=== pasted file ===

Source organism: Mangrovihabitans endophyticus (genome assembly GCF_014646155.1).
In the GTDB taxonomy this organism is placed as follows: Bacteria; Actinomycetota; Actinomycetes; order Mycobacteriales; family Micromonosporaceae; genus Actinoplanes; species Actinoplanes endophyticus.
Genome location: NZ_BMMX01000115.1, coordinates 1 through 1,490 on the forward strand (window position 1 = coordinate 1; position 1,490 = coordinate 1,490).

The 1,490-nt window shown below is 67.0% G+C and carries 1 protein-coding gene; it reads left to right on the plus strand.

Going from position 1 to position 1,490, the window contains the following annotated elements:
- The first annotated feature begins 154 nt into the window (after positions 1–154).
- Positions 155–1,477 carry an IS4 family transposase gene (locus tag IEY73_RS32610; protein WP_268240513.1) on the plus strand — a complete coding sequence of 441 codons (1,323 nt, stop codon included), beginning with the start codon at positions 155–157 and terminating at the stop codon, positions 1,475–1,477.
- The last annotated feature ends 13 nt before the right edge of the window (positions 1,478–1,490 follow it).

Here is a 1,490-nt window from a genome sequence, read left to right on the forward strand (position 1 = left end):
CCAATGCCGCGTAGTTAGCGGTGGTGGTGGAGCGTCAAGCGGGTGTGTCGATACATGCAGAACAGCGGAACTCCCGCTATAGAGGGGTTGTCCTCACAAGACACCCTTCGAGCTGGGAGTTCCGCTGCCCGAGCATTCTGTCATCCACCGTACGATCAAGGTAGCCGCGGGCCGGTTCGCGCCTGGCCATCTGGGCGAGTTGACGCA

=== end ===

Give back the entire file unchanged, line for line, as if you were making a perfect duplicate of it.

Source organism: Mangrovihabitans endophyticus (genome assembly GCF_014646155.1).
In the GTDB taxonomy this organism is placed as follows: Bacteria; Actinomycetota; Actinomycetes; order Mycobacteriales; family Micromonosporaceae; genus Actinoplanes; species Actinoplanes endophyticus.
Genome location: NZ_BMMX01000115.1, coordinates 1 through 1,490 on the forward strand (window position 1 = coordinate 1; position 1,490 = coordinate 1,490).

The 1,490-nt window shown below is 67.0% G+C and carries 1 protein-coding gene; it reads left to right on the plus strand.

Going from position 1 to position 1,490, the window contains the following annotated elements:
- The first annotated feature begins 154 nt into the window (after positions 1–154).
- Positions 155–1,477 carry an IS4 family transposase gene (locus tag IEY73_RS32610; protein WP_268240513.1) on the plus strand — a complete coding sequence of 441 codons (1,323 nt, stop codon included), beginning with the start codon at positions 155–157 and terminating at the stop codon, positions 1,475–1,477.
- The last annotated feature ends 13 nt before the right edge of the window (positions 1,478–1,490 follow it).

Here is a 1,490-nt window from a genome sequence, read left to right on the forward strand (position 1 = left end):
CCAATGCCGCGTAGTTAGCGGTGGTGGTGGAGCGTCAAGCGGGTGTGTCGATACATGCAGAACAGCGGAACTCCCGCTATAGAGGGGTTGTCCTCACAAGACACCCTTCGAGCTGGGAGTTCCGCTGCCCGAGCATTCTGTCATCCACCGTACGATCAAGGTAGCCGCGGGCCGGTTCGCGCCTGGCCATCTGGGCGAGTTGACGCA